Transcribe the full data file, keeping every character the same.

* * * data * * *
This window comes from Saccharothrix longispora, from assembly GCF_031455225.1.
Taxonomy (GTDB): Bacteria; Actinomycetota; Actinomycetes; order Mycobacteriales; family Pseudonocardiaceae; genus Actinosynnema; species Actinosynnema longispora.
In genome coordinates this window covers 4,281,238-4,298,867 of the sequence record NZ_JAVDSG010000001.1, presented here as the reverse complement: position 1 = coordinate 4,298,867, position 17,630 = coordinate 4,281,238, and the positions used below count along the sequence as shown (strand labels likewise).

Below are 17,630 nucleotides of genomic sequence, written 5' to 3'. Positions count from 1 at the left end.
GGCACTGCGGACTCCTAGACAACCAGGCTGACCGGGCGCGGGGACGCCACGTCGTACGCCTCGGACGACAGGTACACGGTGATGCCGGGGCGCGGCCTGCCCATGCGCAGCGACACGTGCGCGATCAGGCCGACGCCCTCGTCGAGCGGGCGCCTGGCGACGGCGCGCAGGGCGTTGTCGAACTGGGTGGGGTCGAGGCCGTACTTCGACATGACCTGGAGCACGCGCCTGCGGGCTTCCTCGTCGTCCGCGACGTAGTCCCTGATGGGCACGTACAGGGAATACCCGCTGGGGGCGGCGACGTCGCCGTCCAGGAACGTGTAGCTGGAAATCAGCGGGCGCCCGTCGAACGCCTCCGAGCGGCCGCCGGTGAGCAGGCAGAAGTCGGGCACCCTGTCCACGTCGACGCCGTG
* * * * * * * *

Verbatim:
This window comes from Saccharothrix longispora, from assembly GCF_031455225.1.
Taxonomy (GTDB): Bacteria; Actinomycetota; Actinomycetes; order Mycobacteriales; family Pseudonocardiaceae; genus Actinosynnema; species Actinosynnema longispora.
In genome coordinates this window covers 4,281,238-4,298,867 of the sequence record NZ_JAVDSG010000001.1, presented here as the reverse complement: position 1 = coordinate 4,298,867, position 17,630 = coordinate 4,281,238, and the positions used below count along the sequence as shown (strand labels likewise).

Below are 17,630 nucleotides of genomic sequence, written 5' to 3'. Positions count from 1 at the left end.
GGCACTGCGGACTCCTAGACAACCAGGCTGACCGGGCGCGGGGACGCCACGTCGTACGCCTCGGACGACAGGTACACGGTGATGCCGGGGCGCGGCCTGCCCATGCGCAGCGACACGTGCGCGATCAGGCCGACGCCCTCGTCGAGCGGGCGCCTGGCGACGGCGCGCAGGGCGTTGTCGAACTGGGTGGGGTCGAGGCCGTACTTCGACATGACCTGGAGCACGCGCCTGCGGGCTTCCTCGTCGTCCGCGACGTAGTCCCTGATGGGCACGTACAGGGAATACCCGCTGGGGGCGGCGACGTCGCCGTCCAGGAACGTGTAGCTGGAAATCAGCGGGCGCCCGTCGAACGCCTCCGAGCGGCCGCCGGTGAGCAGGCAGAAGTCGGGCACCCTGTCCACGTCGACGCCGTG